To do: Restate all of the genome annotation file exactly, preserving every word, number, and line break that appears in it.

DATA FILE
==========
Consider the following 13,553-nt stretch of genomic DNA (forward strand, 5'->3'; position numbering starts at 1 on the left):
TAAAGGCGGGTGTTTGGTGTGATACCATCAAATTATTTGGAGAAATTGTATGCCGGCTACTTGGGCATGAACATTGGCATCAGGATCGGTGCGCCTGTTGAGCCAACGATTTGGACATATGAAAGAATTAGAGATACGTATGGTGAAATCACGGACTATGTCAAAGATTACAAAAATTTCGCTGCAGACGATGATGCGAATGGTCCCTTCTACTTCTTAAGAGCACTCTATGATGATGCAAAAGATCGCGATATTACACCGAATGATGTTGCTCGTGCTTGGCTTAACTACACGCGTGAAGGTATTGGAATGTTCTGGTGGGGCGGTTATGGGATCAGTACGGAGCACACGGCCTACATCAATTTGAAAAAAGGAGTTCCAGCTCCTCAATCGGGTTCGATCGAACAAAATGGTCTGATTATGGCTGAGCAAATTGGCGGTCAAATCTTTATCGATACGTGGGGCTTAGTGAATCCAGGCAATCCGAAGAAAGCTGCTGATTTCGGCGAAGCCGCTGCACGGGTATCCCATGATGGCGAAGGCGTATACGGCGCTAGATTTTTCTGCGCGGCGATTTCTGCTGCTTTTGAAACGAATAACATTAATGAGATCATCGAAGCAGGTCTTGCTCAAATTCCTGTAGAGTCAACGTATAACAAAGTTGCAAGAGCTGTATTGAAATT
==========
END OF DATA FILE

Consider the following 13,553-nt stretch of genomic DNA (forward strand, 5'->3'; position numbering starts at 1 on the left):
TAAAGGCGGGTGTTTGGTGTGATACCATCAAATTATTTGGAGAAATTGTATGCCGGCTACTTGGGCATGAACATTGGCATCAGGATCGGTGCGCCTGTTGAGCCAACGATTTGGACATATGAAAGAATTAGAGATACGTATGGTGAAATCACGGACTATGTCAAAGATTACAAAAATTTCGCTGCAGACGATGATGCGAATGGTCCCTTCTACTTCTTAAGAGCACTCTATGATGATGCAAAAGATCGCGATATTACACCGAATGATGTTGCTCGTGCTTGGCTTAACTACACGCGTGAAGGTATTGGAATGTTCTGGTGGGGCGGTTATGGGATCAGTACGGAGCACACGGCCTACATCAATTTGAAAAAAGGAGTTCCAGCTCCTCAATCGGGTTCGATCGAACAAAATGGTCTGATTATGGCTGAGCAAATTGGCGGTCAAATCTTTATCGATACGTGGGGCTTAGTGAATCCAGGCAATCCGAAGAAAGCTGCTGATTTCGGCGAAGCCGCTGCACGGGTATCCCATGATGGCGAAGGCGTATACGGCGCTAGATTTTTCTGCGCGGCGATTTCTGCTGCTTTTGAAACGAATAACATTAATGAGATCATCGAAGCAGGTCTTGCTCAAATTCCTGTAGAGTCAACGTATAACAAAGTTGCAAGAGCTGTATTGAAATT